8 Bisexuality

Chapter 8: Bisexuality

Case Study 1 – Hiro

Hiro is eighteen and is “worried he might be gay”. He has a girlfriend who he loves very much but has recently found himself looking at other boys at school. He has been out on the gay scene a few times, been “picked up” and enjoyed having sex with a couple of men. He then feels really guilty, however, and doesn’t know what to do.

Think about

  • What is your formulation/understanding of the key issues for Hiro?
  • What assumptions might you have about Hiro’s sexuality on the basis of this information?
  • What might Hiro’s received understandings from dominant cultures be?
  • How would you proceed?

Perhaps the vitally important thing with somebody in Hiro’s position is to ensure that your own assumptions and understandings around sexuality do not unwittingly serve to close down options. If you have had no training at all around sexuality, then you should refer such a client on to somebody who has. A good check to do with yourself is to ask yourself whether you would be equally satisfied whatever sexual identity Hiro decided to take on, or indeed if he decided not to fix on any of them.

It seems that there are two key issues for Hiro: first what his sexual identity is, and secondly how to manage the specific situation with his girlfriend. We will deal with the former here (see chapters 13 and 14 for more on the latter).

If you are in a counselling role (remember to refer on appropriately and be matter of fact if you are not) you could encourage Hiro to come up with all of the sexual identities that he is aware of and which he thinks might possibly apply to him. Using his language, and taking one at a time, you  could explore together his understanding of that identity, where the understanding comes from in relation to his background and culture, and what he feels would be gained and lost if he were to apply that identity to himself. It is important to be aware that he may feel he has to be gay or straight and so offering the potential of bisexuality (again addressing any assumptions) may be useful.

Where negative stereotypes emerge it is useful to encourage Hiro to ask himself whether they are accurate (for example, a stereotype of effeminacy will most likely not fit the gay men he has met). It is also useful to consider the various cultural assumptions and understandings from his background and the scene he has engaged with. It may be, for example that the gay clubbing scene is not for him, but that a gay choir is. Or perhaps a specifically bisexual club would be more comfortable.

Case Study 2 – Fiona

Fiona is a woman in her late 40s who came to you a year ago when she was dealing with her bereavement of her partner, Kate. Kate and Fiona had been together since they met at university when Fiona was an undergraduate and Kate was a lecturer. They lived in a rural community where there were many other lesbian couples, and Fiona had a successful business making and selling pottery. Now she has contacted you asking whether she could see you again to work through the process of starting to look for another partner.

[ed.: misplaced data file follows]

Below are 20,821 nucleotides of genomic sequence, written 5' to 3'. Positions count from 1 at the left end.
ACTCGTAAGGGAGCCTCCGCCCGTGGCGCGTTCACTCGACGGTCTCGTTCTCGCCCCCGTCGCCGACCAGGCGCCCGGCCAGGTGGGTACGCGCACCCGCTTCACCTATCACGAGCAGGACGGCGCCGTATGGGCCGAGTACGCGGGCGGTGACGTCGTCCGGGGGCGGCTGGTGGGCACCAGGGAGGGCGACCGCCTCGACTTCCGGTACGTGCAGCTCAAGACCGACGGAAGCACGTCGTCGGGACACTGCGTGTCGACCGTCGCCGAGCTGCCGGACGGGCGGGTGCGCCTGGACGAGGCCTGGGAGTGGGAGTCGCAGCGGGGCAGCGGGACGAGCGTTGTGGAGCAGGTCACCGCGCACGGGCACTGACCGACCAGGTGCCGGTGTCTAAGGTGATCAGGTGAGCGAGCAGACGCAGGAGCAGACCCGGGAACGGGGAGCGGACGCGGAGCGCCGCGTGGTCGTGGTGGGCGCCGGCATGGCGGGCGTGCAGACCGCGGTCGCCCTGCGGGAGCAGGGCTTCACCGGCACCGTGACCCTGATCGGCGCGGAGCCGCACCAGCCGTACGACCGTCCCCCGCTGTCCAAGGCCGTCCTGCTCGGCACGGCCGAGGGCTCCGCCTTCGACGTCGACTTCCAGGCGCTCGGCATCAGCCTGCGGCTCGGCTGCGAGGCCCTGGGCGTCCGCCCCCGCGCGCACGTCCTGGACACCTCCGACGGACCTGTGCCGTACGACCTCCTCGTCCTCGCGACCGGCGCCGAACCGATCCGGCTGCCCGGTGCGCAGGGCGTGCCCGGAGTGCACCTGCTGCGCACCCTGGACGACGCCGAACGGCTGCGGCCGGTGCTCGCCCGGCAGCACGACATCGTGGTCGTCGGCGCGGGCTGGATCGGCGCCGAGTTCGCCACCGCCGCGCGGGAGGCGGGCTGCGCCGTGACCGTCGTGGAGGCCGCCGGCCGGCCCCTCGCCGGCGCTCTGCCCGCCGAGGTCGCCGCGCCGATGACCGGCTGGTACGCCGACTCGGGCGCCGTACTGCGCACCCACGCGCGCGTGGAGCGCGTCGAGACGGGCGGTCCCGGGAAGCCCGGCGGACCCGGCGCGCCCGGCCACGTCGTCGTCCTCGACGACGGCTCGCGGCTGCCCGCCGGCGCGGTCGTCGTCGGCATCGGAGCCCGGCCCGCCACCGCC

Think about

  • What is your formulation/understanding of the key issues for Fiona?
  • What assumptions might you have about Fiona’s sexuality on the basis of this information?
  • How would you proceed?

You agree to see Fiona again and when she comes to her first session she seems nervous and distracted. You comment on this and she says that she is anxious about how you will respond to what she has to say. She then tells you that she has always been bisexual and now that Kate has gone she has decided that this is a part of her which she wants to explore further. However, she is scared about how everyone – including you – will perceive her and she now regrets very much the fact that she let everyone assume that she was lesbian for all these years.

You tell Fiona that you try not to assume people’s sexualities on the basis of the relationships they are in, but say that you empathise with her worries because you know that bisexuality is often invisible in these ways. Together you explore what her bisexuality means to her and how she has thought about exploring this further. Fiona says that she has been finding herself increasingly attracted to men over the past decade and would like to act on this, but that she is fearful that it will be harder to find men than it is to find women at her age, and that heterosexual men may be much more obsessed with youth and beauty and put off by her previous relationship. She would want Kate to be respected by any new partner. Also, Fiona admits to being terrified about how her friends and community might respond if she has a male partner. She sees these things as ‘her life’ and couldn’t bear another loss so soon after the last one.

You help Fiona to locate some online support for bisexual people, and a bisexual group in a nearby city which she could go along to. In addition to this you find out about an organisation for older LGBT people which has a phoneline she could ring. Exploring with you her relationships to specific people in her life, she also remembers one friend who is in a relationship with a woman but also very close to her ex husband. She decides this would be a safe person to talk with initially. You agree to keep seeing Fiona over the following months as she takes these steps towards claiming a bisexual identity.

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